Stress, chemocommunication, and the physiological hypothesis of mutation

Stress, chemocommunication, and the physiological hypothesis of mutation The review considers stress as a physiological state of the organism, affecting the cellular, genomic, and population levels. Literature data and cytogenetic studies by the author support basic statements of the physiological hypothesis of mutation, which was advanced as early as in the 1940s. Studies of pheromonal effects in germline and somatic cells of the house mouse demonstrated the role of olfactory stressors in generating genetic variation in microevolutionary changes. http://www.deepdyve.com/assets/images/DeepDyve-Logo-lg.png Russian Journal of Genetics Springer Journals

Stress, chemocommunication, and the physiological hypothesis of mutation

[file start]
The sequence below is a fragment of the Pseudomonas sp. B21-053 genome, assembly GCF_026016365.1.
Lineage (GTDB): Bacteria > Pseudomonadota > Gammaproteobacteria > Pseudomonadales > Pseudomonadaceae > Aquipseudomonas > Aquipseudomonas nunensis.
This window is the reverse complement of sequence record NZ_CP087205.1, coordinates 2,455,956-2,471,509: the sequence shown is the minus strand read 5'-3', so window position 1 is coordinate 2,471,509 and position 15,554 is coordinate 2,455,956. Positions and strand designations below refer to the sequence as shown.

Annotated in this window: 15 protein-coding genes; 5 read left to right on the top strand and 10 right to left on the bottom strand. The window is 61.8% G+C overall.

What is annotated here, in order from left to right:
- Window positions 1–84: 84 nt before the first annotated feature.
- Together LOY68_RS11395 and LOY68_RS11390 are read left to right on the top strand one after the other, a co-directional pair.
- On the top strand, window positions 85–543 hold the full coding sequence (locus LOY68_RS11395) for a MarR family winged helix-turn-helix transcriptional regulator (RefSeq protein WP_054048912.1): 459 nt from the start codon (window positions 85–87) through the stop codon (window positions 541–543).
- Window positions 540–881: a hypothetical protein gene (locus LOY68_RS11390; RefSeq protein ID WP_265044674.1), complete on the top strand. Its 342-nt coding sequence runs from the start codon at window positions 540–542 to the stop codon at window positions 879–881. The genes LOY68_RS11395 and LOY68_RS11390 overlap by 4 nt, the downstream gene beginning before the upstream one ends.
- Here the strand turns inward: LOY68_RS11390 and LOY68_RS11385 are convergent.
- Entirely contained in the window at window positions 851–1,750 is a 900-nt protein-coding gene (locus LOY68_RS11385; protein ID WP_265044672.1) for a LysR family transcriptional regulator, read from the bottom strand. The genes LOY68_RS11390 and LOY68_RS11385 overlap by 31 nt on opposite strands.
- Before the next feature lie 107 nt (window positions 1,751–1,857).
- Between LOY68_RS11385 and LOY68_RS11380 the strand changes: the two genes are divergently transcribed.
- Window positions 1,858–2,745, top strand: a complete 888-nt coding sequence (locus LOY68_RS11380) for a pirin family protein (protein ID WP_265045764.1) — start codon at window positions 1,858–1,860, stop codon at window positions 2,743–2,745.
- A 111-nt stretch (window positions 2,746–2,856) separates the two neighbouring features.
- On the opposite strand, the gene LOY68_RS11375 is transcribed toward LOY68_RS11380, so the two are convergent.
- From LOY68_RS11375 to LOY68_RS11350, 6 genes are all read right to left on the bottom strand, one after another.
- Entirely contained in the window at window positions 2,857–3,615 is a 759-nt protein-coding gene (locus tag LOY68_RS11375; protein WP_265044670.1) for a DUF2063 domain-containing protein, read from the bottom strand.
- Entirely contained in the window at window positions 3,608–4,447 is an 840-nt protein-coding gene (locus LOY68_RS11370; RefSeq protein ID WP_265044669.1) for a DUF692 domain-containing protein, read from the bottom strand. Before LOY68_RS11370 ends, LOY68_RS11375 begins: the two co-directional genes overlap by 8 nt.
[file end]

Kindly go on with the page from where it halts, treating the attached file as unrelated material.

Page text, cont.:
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Publisher
Nauka/Interperiodica
Copyright
Copyright © 2007 by Pleiades Publishing, Inc.
Subject
Biomedicine; Human Genetics; Animal Genetics and Genomics; Microbial Genetics and Genomics
ISSN
1022-7954
eISSN
1608-3369
D.O.I.
10.1134/S102279540710002X
Publisher site
See Article on Publisher Site

Abstract

The review considers stress as a physiological state of the organism, affecting the cellular, genomic, and population levels. Literature data and cytogenetic studies by the author support basic statements of the physiological hypothesis of mutation, which was advanced as early as in the 1940s. Studies of pheromonal effects in germline and somatic cells of the house mouse demonstrated the role of olfactory stressors in generating genetic variation in microevolutionary changes.

Journal

Russian Journal of GeneticsSpringer Journals

Published: Oct 15, 2007

References

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